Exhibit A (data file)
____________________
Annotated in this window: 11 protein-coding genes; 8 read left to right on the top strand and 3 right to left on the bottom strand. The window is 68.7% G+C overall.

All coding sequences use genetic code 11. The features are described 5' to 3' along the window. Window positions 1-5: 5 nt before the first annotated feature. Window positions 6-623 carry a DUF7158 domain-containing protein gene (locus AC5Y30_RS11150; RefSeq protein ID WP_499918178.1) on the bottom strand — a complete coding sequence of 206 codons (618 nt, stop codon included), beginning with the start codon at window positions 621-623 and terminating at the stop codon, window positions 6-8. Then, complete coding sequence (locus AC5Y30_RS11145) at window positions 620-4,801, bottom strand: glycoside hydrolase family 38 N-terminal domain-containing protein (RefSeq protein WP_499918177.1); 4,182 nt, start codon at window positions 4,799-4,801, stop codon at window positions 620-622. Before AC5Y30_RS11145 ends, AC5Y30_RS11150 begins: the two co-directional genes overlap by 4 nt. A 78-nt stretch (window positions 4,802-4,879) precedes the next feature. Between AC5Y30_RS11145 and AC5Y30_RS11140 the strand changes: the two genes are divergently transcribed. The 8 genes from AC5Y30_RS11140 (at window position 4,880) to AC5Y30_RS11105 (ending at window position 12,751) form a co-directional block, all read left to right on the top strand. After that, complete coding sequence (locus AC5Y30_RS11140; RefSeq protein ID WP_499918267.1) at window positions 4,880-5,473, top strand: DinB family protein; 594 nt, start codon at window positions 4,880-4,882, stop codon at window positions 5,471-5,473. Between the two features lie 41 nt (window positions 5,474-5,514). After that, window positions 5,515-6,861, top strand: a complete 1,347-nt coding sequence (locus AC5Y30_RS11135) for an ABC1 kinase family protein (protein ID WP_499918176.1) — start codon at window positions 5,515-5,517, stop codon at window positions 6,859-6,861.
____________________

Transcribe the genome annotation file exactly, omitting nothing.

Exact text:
Annotated in this window: 11 protein-coding genes; 8 read left to right on the top strand and 3 right to left on the bottom strand. The window is 68.7% G+C overall.

All coding sequences use genetic code 11. The features are described 5' to 3' along the window. Window positions 1-5: 5 nt before the first annotated feature. Window positions 6-623 carry a DUF7158 domain-containing protein gene (locus AC5Y30_RS11150; RefSeq protein ID WP_499918178.1) on the bottom strand — a complete coding sequence of 206 codons (618 nt, stop codon included), beginning with the start codon at window positions 621-623 and terminating at the stop codon, window positions 6-8. Then, complete coding sequence (locus AC5Y30_RS11145) at window positions 620-4,801, bottom strand: glycoside hydrolase family 38 N-terminal domain-containing protein (RefSeq protein WP_499918177.1); 4,182 nt, start codon at window positions 4,799-4,801, stop codon at window positions 620-622. Before AC5Y30_RS11145 ends, AC5Y30_RS11150 begins: the two co-directional genes overlap by 4 nt. A 78-nt stretch (window positions 4,802-4,879) precedes the next feature. Between AC5Y30_RS11145 and AC5Y30_RS11140 the strand changes: the two genes are divergently transcribed. The 8 genes from AC5Y30_RS11140 (at window position 4,880) to AC5Y30_RS11105 (ending at window position 12,751) form a co-directional block, all read left to right on the top strand. After that, complete coding sequence (locus AC5Y30_RS11140; RefSeq protein ID WP_499918267.1) at window positions 4,880-5,473, top strand: DinB family protein; 594 nt, start codon at window positions 4,880-4,882, stop codon at window positions 5,471-5,473. Between the two features lie 41 nt (window positions 5,474-5,514). After that, window positions 5,515-6,861, top strand: a complete 1,347-nt coding sequence (locus AC5Y30_RS11135) for an ABC1 kinase family protein (protein ID WP_499918176.1) — start codon at window positions 5,515-5,517, stop codon at window positions 6,859-6,861.